“SOMEHOW GONE OUT THE WINDOW” Erasures for Carl Andre on the Anniversary of Ana Mendieta’s Death

Jennifer Tamayo


“Rather than cut into the materials, now I use the material as the cut in space.” Carl Andre


I couldn’t find Ana Mendieta so I dug her up from a language that had worked hard to obscure her.

I wanted to make the painfully invisible hypervisible.

close-up of A ANA


this erasure was created through the erotic while uttering to myself, out of seemingly nowhere, from some purposeful and well-lit depth, I WILL ERASE U FROM THIS EARTH.


tho, i don’t know who i am saying this to. who is the you here?

I’m saying it to Carl, I guess.

Carl’s legacy itself, which so delicately hinges upon our forgetting, and the institutional and well-orchestrated erasure of events that are, at best,——————– I don’t know.

and then later, as in now, as I’m revising, I consider that I’m likely uttering this to the thing inside myself a kin to Carl. the thing in me that has benefited from the structural powers of the sexism and racism. the safety of knowing how to act to be on top, to get away with murder. the palpable comfort of knowing how to subjugate.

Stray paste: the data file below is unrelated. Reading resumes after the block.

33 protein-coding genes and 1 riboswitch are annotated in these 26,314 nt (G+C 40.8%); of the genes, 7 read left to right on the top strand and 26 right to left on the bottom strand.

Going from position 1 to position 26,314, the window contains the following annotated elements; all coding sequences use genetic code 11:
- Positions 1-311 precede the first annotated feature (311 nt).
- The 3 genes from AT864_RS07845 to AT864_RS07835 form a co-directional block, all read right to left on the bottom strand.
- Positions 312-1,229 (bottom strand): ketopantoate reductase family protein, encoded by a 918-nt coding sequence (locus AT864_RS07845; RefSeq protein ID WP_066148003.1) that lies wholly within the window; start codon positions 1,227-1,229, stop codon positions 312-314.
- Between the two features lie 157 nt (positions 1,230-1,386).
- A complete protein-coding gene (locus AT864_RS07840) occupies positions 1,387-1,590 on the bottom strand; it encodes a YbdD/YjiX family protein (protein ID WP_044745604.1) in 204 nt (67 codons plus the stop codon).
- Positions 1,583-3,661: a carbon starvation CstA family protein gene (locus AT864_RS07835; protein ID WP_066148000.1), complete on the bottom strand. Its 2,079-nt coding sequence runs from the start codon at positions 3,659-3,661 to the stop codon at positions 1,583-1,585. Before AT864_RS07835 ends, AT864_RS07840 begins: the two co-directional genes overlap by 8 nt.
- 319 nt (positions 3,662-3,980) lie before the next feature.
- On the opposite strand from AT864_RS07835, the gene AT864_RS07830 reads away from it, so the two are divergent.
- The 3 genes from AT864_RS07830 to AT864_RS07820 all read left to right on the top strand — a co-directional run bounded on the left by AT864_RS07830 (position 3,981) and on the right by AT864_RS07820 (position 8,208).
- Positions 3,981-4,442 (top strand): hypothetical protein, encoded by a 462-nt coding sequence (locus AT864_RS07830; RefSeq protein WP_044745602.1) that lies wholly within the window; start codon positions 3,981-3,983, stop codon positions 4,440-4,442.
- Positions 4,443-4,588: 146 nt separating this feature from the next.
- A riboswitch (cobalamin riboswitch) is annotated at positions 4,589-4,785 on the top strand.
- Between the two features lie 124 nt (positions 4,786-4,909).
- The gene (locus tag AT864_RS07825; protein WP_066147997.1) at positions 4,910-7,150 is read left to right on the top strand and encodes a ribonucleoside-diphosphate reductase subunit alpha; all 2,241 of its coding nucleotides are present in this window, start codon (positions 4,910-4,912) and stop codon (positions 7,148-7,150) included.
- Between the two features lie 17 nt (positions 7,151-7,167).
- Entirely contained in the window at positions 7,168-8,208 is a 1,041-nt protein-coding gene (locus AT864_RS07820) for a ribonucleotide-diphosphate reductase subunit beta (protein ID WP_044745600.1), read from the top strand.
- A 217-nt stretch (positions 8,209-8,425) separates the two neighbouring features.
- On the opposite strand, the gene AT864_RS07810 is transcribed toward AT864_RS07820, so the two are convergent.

whether I like it or not, the patriarchy has been my friend and I’m radically afraid of the person I would be without its easy guidance.



In Dia Art Foundation’s 400 page artist book, CARL ANDRE: Sculpture as Place, 1958-2010 there are three textual references to artist Ana Mendieta– the one that makes reference to Mendieta and Andre’s relationship directly appears as a small footnote referencing another article. The note closes with the phrase “‘tragic end’” avoiding other more apt words like “defenestration” or “three separate indictments” or “death” or,  in Carl’s own words, “somehow gone out the window.”

These are the gestures of another type of erasure that is becoming too familiar to me in the context of poetry land. If we don’t outline the acts, if we don’t write down names, if we don’t share these names and acts with our friends and peers and children, the erasure is swifter, more potent.



Jennifer BARRRRFFFF Tamayo is a New York-based performer, writer, and activist. JT is the author of three collections of art and writing; her latest book YOU DA ONE is forthcoming from Coconut Books (Fall 2014). Her work has most recently appeared in Poetry, Angels of the Americlypse: An Anthology of New Latin@ Writing (Counterpath), and is forthcoming in Best American Experimental Writing 2014 (Omnidawn). JT lives in Brooklyn and since 2010 has served as the Managing Editor of Futurepoem.